A heated discussion, for instance, breaks out over a slide included in one presentation from a Slovak group that mentions that NGO work can act as a kind of training program for young socially minded people and that some members from their organization had gone on to enter local politics. The point is made that civil society organizations have their limitations and for some people, a progression into a political role allows them to have more impact. A young man from Kazakhstan voices a major objection. He asks if it is ever appropriate to cross over from civil into political life and whether such as move is not rather motivated by a selfish concern for one’s own career. In his eyes, he says, such a person is a sell-out.
It is a charge of elitism – a dangerous label – that can attend discussions about civil society across the region, from West to East, from Central Europe to Central Asia. It reminds one participant of Gorky’s famous play, “The Children of the Sun,” in which the privileged, intellectual elite theorize high-minded solutions to problems with which they have no direct experience. Framed like this, the idea is repugnant and convincing, as well as a basic tenet of populist rhetoric. And the familiar labels – foreign, cosmopolitan, globalist – are weaponized by those who want to limit popular support for pesky and provocative civil society groups.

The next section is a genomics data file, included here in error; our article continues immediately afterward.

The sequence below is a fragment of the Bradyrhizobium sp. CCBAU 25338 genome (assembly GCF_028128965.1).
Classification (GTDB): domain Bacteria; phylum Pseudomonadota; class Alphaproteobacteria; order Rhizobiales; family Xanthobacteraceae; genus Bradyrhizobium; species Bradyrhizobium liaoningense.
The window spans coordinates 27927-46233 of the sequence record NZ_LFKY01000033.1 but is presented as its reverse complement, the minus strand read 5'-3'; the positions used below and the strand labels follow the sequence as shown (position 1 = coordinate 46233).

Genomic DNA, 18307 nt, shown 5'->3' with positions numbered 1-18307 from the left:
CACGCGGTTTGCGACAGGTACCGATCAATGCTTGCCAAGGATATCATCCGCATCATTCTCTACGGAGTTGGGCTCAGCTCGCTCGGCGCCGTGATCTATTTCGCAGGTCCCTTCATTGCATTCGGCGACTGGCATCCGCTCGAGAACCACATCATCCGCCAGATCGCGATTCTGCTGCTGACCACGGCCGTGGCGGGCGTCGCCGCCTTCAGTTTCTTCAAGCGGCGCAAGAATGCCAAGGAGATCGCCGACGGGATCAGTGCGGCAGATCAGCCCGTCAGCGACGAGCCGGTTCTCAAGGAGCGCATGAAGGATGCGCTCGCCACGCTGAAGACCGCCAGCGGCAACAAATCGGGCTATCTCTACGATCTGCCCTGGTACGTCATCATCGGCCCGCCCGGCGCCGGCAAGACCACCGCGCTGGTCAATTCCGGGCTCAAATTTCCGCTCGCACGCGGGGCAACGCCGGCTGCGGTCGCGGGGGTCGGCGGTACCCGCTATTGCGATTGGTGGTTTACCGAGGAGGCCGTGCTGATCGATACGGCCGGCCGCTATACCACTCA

No Cookie-Cutter Solutions
It is widely acknowledged, but often forgotten, that the post-socialist space is heterogeneous. Solutions to commonly experienced problems vary because despite their regional nature, the interaction between place and community is a local experience.
This idea is articulated by Fuad Jafarili, an urban planning professor from Baku, as he describes the complex problems of housing and public space in Azerbaijan. After the system change, large swaths of public housing were abandoned when residents and local governments could not afford the upkeep. At the same time, large-scale migration from rural areas to the cities, and into previously abandoned public housing, created rapid socioeconomic segregation.
As we speak, he tells me, many of these buildings are being demolished and there is no replacement. The housing shortage compounds the already pressing issue of population growth and diminishing green or common areas. Women – who tend to be excluded from the already limited public spaces – are disproportionately affected.